We use cookies to enhance your experience on our website. By continuing to use our website, you are agreeing to our use of cookies. You can change your cookie settings at any time. Find out more
Select Bible Use this Lookup to open a specific Bible and passage. Start here to select a Bible.
Make selected Bible the default for Lookup tool.
Book: Ch.V. Select book from A-Z list, enter chapter and verse number, and click "Go."
:
OR
  • Previous Result
  • Results
  • Look It Up Highlight any word or phrase, then click the button to begin a new search.
  • Highlight On / Off
  • Next Result

The Catholic Study Bible A special version of the New American Bible, with a wealth of background information useful to Catholics.

Related Content

Commentary on First Maccabees

Jump to: Select book from A-Z list, enter chapter and verse number, and click "Go."
Next
Text Commentary side-by-side

1, 1 :

Land of Kittim: Greece. The name referred originally to inhabitants of Kiti, capital of the isle of Cyprus, then to any Cypriots (Is 23, 1; Jer 2, 10 ), later to Greeks in general, and finally even to Romans. See note on Dn 11, 30 . Darius: Darius III, Codoman (336–331 B.C.).

1, 7 :

Twelve years: 336–323 B.C.

1, 10 :

The year one hundred and thirty‐seven: Antiochus IV seized the throne in September, 175 B.C. Dates are given in this book according to the Seleucid era, which however was reckoned in two different ways. Antiochians considered this date to be October, 312 B.C. (Syrian calendar), while Babylonians and Jewish priests accepted April, 311 B.C. as the commencement of the era (temple calendar). The author of 1 Mc dates political events by the Syrian calendar but religious events by the temple calendar. Accordingly, the civil New Year occurred variously in September or October, the religious New Year in March or April.

1, 14 :

Gymnasium: symbol and center of athletic and intellectual life, it was the chief instrument of Hellenistic propaganda. Jewish youth were attracted by sports and encouraged to join youth clubs. They received training in military skills and in the duties of citizens. Through participation in the intellectual life, many were gradually won over to paganism.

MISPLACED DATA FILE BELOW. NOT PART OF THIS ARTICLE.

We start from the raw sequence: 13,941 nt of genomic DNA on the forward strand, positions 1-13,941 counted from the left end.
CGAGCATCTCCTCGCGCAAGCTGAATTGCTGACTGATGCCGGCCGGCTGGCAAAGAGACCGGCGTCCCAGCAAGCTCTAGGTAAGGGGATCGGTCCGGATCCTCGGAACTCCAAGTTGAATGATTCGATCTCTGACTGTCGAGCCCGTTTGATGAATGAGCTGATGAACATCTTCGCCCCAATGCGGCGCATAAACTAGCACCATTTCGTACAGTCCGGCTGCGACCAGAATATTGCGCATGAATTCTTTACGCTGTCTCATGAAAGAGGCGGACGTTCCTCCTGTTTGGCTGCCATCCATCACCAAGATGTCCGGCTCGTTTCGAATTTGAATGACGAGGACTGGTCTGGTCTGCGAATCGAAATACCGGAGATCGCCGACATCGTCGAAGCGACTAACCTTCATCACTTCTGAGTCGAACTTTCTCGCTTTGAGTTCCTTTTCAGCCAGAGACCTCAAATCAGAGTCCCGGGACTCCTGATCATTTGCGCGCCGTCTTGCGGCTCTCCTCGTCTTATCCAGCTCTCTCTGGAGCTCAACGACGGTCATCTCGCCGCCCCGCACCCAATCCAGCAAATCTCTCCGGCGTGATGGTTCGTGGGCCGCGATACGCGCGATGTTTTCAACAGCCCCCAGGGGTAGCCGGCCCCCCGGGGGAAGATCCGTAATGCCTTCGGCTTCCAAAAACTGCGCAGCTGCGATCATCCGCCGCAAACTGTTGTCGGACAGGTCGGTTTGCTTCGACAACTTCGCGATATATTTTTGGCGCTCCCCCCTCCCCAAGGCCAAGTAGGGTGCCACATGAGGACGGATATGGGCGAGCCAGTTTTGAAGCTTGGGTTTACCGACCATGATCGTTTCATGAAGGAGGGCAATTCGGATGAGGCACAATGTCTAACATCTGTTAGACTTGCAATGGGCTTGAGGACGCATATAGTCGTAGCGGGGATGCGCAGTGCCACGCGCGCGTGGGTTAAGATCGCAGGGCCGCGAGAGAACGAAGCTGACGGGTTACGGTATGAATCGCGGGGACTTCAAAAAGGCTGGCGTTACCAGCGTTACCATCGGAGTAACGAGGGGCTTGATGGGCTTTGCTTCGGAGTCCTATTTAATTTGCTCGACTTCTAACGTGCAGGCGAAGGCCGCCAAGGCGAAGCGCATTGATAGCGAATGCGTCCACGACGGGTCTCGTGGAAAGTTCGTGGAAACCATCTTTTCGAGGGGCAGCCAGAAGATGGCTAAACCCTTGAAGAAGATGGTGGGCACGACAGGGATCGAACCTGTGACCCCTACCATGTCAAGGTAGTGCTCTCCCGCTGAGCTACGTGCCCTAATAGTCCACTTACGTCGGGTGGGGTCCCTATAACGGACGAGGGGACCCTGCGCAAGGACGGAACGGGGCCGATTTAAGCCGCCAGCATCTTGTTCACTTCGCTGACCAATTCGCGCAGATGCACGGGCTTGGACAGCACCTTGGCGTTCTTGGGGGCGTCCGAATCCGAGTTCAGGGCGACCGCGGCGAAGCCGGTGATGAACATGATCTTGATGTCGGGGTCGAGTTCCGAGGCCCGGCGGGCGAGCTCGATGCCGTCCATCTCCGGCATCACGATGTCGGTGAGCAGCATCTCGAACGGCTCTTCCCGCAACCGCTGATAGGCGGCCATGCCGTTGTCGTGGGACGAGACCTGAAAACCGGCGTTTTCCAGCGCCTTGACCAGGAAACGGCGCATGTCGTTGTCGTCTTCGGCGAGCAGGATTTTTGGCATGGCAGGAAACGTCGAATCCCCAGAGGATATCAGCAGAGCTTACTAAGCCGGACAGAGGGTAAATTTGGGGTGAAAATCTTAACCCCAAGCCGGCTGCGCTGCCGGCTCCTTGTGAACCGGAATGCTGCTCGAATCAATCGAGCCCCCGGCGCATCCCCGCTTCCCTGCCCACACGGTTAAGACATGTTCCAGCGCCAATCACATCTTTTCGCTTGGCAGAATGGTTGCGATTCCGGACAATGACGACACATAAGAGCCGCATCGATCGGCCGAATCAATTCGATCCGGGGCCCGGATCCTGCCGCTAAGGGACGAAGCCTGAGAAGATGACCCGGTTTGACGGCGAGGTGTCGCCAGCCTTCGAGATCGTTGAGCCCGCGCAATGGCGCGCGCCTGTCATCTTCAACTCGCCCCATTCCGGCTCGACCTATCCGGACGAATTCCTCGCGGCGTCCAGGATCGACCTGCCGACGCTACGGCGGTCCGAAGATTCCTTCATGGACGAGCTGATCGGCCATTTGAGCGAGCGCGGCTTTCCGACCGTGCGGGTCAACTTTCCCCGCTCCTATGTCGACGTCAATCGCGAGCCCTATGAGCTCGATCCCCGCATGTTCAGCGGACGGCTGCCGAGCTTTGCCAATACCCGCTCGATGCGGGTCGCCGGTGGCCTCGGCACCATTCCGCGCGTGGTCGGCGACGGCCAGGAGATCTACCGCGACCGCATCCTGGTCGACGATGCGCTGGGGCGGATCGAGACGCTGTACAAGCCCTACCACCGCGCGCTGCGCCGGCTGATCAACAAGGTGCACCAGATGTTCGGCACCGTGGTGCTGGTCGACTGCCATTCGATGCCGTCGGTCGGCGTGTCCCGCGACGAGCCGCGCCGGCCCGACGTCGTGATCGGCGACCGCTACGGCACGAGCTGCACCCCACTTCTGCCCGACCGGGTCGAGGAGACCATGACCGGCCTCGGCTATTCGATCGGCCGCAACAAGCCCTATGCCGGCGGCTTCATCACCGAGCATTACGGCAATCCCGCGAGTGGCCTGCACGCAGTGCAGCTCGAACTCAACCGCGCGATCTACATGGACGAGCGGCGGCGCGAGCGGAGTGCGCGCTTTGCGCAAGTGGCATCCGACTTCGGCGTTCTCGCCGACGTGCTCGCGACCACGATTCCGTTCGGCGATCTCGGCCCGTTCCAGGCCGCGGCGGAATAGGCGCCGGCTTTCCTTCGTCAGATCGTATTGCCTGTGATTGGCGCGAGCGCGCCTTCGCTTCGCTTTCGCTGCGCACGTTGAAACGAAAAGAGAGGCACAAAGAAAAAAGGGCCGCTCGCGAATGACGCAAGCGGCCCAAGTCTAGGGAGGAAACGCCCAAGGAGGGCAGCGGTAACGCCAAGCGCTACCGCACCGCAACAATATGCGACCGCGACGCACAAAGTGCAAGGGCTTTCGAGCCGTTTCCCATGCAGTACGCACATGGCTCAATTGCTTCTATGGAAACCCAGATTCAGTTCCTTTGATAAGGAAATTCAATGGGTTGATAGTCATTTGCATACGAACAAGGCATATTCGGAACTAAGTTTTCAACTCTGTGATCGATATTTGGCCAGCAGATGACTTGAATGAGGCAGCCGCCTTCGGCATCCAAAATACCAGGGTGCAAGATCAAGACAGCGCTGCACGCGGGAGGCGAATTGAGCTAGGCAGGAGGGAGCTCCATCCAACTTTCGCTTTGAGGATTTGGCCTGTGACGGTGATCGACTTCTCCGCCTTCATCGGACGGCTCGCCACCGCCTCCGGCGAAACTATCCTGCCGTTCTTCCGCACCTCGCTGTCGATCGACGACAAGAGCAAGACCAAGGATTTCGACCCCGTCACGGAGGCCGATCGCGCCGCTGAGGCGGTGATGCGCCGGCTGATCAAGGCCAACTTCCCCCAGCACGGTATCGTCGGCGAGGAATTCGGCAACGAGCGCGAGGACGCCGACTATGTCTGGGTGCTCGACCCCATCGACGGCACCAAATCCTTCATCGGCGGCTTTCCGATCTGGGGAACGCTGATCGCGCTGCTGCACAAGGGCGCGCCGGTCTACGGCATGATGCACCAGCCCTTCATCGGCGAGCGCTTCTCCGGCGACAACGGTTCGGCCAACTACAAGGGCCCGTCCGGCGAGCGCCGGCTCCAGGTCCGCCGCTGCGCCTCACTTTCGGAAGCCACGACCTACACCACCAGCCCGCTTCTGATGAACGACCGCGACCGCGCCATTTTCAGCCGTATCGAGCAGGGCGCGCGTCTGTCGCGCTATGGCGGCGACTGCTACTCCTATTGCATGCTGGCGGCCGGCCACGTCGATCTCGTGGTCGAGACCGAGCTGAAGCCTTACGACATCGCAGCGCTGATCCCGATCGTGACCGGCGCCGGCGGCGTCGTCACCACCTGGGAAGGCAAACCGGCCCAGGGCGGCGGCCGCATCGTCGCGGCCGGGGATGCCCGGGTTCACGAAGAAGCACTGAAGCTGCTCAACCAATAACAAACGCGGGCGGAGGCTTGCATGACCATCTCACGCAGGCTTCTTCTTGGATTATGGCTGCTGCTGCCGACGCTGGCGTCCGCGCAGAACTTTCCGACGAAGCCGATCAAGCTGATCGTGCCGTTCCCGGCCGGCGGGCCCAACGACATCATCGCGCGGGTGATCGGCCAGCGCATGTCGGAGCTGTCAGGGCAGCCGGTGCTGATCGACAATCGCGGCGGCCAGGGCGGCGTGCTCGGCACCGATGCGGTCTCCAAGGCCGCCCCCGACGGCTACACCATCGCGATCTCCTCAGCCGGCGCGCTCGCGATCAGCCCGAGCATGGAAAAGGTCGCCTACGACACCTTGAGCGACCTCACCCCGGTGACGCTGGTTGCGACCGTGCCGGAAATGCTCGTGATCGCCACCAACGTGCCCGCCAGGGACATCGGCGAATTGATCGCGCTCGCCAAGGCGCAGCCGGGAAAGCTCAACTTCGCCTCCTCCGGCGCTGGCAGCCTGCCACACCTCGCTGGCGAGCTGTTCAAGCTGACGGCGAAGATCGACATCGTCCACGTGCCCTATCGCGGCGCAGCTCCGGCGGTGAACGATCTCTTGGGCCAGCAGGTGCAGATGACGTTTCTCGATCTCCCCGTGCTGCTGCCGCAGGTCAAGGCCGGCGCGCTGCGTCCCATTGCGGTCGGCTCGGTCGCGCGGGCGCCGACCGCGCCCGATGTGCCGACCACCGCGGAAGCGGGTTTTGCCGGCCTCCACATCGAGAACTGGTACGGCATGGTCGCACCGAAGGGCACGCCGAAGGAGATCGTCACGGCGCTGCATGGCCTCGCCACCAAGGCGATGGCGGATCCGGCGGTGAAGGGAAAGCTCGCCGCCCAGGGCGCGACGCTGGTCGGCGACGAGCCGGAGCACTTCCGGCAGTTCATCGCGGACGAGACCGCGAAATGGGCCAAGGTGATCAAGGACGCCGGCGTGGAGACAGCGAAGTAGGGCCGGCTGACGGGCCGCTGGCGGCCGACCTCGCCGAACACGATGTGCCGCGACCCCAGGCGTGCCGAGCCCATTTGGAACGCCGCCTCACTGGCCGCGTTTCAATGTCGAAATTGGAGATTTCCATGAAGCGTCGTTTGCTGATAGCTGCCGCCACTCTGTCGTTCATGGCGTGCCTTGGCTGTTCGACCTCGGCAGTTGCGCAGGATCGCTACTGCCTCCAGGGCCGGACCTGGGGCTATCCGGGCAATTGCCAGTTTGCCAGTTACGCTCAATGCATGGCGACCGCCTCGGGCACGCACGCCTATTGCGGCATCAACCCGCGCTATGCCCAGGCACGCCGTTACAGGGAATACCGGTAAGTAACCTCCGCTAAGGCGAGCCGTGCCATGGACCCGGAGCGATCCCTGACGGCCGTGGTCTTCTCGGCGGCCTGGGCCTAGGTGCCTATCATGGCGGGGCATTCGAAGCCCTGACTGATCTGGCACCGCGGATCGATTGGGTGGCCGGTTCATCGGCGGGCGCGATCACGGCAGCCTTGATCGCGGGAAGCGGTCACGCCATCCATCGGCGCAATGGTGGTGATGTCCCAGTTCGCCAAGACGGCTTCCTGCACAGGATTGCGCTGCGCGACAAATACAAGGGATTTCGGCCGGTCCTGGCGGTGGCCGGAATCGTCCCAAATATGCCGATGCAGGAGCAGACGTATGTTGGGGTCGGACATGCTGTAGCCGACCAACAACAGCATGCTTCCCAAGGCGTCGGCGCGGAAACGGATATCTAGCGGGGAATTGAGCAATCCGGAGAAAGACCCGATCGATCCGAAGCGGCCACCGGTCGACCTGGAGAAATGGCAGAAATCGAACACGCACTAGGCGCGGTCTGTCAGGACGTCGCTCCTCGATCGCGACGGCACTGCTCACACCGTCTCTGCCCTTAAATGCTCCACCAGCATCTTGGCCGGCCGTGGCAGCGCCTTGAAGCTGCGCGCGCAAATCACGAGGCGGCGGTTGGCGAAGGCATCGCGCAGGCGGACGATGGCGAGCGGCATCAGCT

1, 17 :

Elephants: an important part of Seleucid armament. About 300 B.C. Seleucus I, founder of the dynasty, procured five hundred of them from India; cf 1 Mc 6, 34–37 .

1, 20 :

Defeated Egypt in the year one hundred and forty‐three: 169 B.C. No mention is made in 1 Mc of the second expedition to Egypt a year later, described in 2 Mc 5, 1. 11. Dn 11, 25. 29 records both.

1, 33 :

City of David: not Mount Zion on the eastern hill of Jerusalem, which David captured from the Jebusites (2 Sm 5, 7 ), but a new fortress built on the western hill and overlooking the temple and its courts on Mount Zion. It was occupied for twenty‐six years by the Syro‐Macedonian garrison, together with apostate Jews, and was a continual threat to the temple and the Jewish people (v 36 ); cf 1 Mc 13, 49ff .

1, 54 :

Fifteenth day of the month Chislev in the year one hundred and forty‐five: early December, 167 B.C. Horrible abomination: in the original Hebrew, a contemptuous pun on the title “Lord of heaven” given to the god Zeus Olympios, to whom an image or perhaps an altar was erected upon the altar of holocausts in the temple of Jerusalem; cf Dn 9, 27; 11, 31 .

1, 56f :

Scrolls of the law: one or more of the first five books of the Old Testament.

  • Previous Result
  • Results
  • Look It Up Highlight any word or phrase, then click the button to begin a new search.
  • Highlight On / Off
  • Next Result
Oxford University Press

© 2014. All Rights Reserved. Privacy policy and legal notice